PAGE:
When I am not running South Woolley Livery & Coaching or playing at being a construction worker, I sometimes coach RDA (Riding for the Disabled Association) sessions.
Our group, North Cornwall RDA, is run from a fantastic facility, Lakefield Equestrian Centre, by a fabulous, highly dedicated and hard-working team of volunteers. The group caters for a huge range of disabled riders, from tiny tots just starting out, through to national championship riders. One of our North Cornwall riders has recently gone on to represent Great Britain in para-dressage at international level.
North Cornwall RDA riders are taught by my two good friends, coaches and mentors, owner of Lakefield, Becky Monk and her husband, Mark Cunliffe. Both are BHSIs and RDACs, so the standard of coaching is excellent (other than on the days that I am coaching, in which case the standard is mediocre, at best). And I really hope that if I keep writing nice things about Mark and Becky, they might let me ride Mark’s grand prix-trained Hanoverian again one day.
All RDA groups rely heavily on donations and year-round fundraising. So it seems to be a forming annual tradition that Mark and I tackle some sort of ridiculously unachievable athletic feat in order to raise money for North Cornwall, alongside all of their regular fundraising events.
This year Mark told me in April that we were running a full 26 mile marathon. I was keen. A marathon had always been on my bucket list and six months to prepare for it seemed reasonable. However, being pretty busy people, both Mark and I found it difficult to fit in an appropriate amount of training beforehand. To fully communicate the extent of our lack of preparation, let me tell you that ‘Jedward’ quickly became our athletic idols, upon discovering that they had allegedly run a marathon in 2012 with no training whatsoever.
One week before the marathon, with terrible timing, I developed a really nasty bout of gastric flu. While I fantasised about the slaughter of the person who’d given it to me, I also know that you really shouldn’t have thoughts like that about small children. So I turned my attention to forming a plan of how to get through the marathon alive and reasonably well as I didn’t want to let our sponsors, myself or Mark down.
In the week preceding the marathon, I managed a total food intake of 700 calories. I was still running the livery yard and was surviving solely on water, Lucozade and the odd handful of salt and vinegar crisps. I looked absolutely terrible. A complete wreck. I felt even worse.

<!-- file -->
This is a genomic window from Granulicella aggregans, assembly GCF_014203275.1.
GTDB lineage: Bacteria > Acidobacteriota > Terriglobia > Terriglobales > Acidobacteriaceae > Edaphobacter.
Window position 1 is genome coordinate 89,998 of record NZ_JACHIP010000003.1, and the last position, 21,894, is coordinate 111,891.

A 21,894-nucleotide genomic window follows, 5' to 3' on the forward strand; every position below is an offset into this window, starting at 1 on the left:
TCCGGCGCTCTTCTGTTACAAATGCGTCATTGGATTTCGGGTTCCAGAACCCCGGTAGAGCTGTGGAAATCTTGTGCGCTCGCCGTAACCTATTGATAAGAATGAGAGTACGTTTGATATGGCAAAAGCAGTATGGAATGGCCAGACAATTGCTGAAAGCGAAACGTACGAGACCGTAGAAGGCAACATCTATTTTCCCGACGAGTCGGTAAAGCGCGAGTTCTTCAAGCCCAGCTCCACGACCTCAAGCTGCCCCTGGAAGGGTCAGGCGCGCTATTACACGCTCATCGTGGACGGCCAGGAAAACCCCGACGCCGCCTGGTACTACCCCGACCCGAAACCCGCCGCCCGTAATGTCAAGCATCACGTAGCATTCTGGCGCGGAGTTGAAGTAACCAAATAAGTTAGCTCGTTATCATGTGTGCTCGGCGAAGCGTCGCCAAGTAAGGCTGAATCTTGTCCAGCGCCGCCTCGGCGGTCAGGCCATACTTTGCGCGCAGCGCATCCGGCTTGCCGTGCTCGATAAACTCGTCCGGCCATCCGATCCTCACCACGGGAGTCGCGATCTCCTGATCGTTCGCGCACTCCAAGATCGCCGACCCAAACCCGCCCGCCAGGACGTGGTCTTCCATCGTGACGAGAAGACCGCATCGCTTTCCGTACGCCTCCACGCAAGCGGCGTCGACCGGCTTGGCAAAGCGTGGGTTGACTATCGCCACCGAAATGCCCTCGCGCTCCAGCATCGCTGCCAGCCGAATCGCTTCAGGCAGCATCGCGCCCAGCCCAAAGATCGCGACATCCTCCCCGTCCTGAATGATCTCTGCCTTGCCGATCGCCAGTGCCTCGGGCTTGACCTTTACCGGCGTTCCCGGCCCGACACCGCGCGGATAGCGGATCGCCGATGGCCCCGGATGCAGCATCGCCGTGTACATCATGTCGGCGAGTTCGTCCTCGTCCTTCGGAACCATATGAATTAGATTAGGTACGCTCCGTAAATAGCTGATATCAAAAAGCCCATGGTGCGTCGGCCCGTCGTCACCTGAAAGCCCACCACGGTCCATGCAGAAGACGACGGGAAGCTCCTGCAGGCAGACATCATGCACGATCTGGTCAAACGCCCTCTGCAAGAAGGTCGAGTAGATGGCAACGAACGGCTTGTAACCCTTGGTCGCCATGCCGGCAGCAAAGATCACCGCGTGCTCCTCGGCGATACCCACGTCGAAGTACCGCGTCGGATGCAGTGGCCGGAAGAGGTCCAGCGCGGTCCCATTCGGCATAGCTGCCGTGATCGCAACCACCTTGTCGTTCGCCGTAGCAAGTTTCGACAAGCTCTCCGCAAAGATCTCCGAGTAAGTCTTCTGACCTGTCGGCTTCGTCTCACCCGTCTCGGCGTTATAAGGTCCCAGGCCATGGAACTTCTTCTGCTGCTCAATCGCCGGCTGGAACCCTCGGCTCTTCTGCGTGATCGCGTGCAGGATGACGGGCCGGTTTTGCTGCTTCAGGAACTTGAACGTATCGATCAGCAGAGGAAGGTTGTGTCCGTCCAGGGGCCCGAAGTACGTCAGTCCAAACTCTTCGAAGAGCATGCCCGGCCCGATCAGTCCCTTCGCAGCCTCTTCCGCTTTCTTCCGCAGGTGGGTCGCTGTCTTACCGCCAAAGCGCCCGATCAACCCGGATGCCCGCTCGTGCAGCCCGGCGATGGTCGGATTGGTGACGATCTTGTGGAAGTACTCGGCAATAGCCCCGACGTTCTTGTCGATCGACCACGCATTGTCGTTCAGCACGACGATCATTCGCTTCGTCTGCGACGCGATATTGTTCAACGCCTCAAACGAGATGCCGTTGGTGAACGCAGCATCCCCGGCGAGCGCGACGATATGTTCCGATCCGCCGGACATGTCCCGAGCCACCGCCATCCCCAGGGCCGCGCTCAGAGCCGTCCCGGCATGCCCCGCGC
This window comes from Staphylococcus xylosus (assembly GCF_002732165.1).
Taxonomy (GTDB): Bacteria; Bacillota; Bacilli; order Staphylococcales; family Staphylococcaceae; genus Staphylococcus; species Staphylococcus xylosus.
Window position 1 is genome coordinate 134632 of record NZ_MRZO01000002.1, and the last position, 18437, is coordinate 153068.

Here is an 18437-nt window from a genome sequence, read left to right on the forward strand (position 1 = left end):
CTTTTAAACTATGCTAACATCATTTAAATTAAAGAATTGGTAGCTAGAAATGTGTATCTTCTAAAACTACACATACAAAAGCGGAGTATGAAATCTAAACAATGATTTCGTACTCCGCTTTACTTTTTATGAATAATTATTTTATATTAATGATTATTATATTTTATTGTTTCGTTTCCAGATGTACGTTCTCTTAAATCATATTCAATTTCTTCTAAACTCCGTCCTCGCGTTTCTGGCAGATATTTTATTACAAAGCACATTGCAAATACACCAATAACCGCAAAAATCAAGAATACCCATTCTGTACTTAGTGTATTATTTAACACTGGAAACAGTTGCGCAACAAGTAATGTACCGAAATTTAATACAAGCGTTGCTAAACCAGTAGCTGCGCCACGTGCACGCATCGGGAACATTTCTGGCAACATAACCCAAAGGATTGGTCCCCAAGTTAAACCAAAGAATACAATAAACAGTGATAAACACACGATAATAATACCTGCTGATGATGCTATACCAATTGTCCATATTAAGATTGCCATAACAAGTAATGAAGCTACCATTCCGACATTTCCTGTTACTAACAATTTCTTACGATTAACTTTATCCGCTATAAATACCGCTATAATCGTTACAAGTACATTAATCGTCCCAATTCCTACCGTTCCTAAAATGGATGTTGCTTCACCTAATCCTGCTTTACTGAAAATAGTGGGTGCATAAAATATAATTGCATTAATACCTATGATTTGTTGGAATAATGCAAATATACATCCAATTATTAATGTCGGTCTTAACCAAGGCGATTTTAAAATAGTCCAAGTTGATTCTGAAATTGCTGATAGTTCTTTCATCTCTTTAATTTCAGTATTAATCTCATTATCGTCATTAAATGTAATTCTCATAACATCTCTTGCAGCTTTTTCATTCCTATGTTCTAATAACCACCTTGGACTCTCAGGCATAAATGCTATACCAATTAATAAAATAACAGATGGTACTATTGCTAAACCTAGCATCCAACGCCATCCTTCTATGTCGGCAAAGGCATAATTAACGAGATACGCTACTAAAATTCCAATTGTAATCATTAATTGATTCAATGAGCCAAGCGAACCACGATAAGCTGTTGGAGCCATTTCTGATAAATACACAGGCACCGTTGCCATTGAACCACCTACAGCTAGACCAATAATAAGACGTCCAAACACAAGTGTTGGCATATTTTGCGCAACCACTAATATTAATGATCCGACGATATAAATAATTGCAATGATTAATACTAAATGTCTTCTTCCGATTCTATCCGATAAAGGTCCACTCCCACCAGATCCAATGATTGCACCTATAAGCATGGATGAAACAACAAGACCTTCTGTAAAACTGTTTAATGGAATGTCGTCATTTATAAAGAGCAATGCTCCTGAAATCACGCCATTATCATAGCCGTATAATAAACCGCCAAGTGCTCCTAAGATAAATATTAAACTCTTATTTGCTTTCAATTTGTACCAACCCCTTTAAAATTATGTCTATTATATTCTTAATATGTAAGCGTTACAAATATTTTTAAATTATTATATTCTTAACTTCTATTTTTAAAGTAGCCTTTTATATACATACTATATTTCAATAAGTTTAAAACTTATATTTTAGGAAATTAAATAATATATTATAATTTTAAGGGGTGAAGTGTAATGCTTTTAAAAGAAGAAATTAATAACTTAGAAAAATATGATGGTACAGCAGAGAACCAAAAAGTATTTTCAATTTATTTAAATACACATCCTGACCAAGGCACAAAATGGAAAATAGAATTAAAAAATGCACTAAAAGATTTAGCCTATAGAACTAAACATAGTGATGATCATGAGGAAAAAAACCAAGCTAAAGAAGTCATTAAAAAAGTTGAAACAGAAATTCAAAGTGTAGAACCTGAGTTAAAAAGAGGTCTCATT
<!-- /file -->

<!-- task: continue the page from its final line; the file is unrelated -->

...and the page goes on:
Previous to the gastric flu my fears for the marathon, in order of importance, were:
1. Cardiac arrest on course
2. Losing control of bodily functions
3. Tendon rupturing
Having contracted gastric flu, my fears for the marathon simply became a list of bodily functions that I did not want to lose control of, on a scale of embarrassment, ranging from the horrifically mortifying to the generally humiliating.
I was determined to take part, despite family and friends’ concerns that I might collapse and die (their words, not mine). I didn’t feel under pressure to achieve any sort of respectable time, I simply wanted to finish. So I shaved my legs for the ambulance crew (it’s a ritual when faced with perceived impending doom, similar to wearing matching underwear in case you get run over by a car), purchased a multi-pack of Lucozade, every over-the-counter drug and remedy that might help me and met Mark at the start line of The Eden Project marathon, which is ridiculously hilly, I might add!
It took me a good five miles to settle into the running. It took that long to trust my body that it wasn’t going to vomit, or worse! Mark did not help by informing me that he could not deal with vomit.
At the halfway point I was feeling confident, if a little weak. Instead of counting up the miles ahead, you are beginning to count down to the finish. I started walking up the hills as part of my survival tactic.
Mark was unbelievable. He was determined to run as far as he could, jogging on the spot at regular intervals to wait for me to catch up and stubbornly running up a huge Tor that all the professional runners and anyone with sense had walked up. At mile 17, a lady tripped and fell, dislocating her shoulder. We assisted her until the medical team arrived. Even then, Mark kept bouncing from one foot to the other, while I took the opportunity to collapse in some grass, pretending to be medically useful.
We hit ‘the wall’ at mile 19. Mark broke into a walk for the first time and I found a bank to lie horizontally on for one minute while he made a phone call to his wife, Becky. God, it was hell to get off that bank and keep going. I was dizzy, tired and malnourished and I just wanted to curl up in a ball and go to sleep.
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Somehow, we slogged on. Powered in part by the array of sugary jelly sweets that the support team had laid out en-route and, equally, by a lot of silliness and delirious nonsense talk. The best bit for me was the final 100m to the finish line. My daughter, Ellie, came out of nowhere and ran the final stretch with me. Magic.
It wasn’t the best of marathon times, but considering our lack of preparation and my health status, I think we should both be very proud of ourselves. It was a huge achievement just to finish.
Hopefully we have raised a good amount of money for the RDA and I look forward to next year’s challenge. Apparently I’ll be needing goggles and a swimsuit!
If you have any hours to spare, I urge you to get in touch with your local RDA group. They will be so grateful for even the smallest bit of your time and you don’t necessarily need any horse skills to take part. If you are in North Cornwall or Devon, and have any time free on a Monday, Wednesday or Saturday, come and find us! I can guarantee you a lot of fun and laughter, a chance to meet new friends and develop new skills.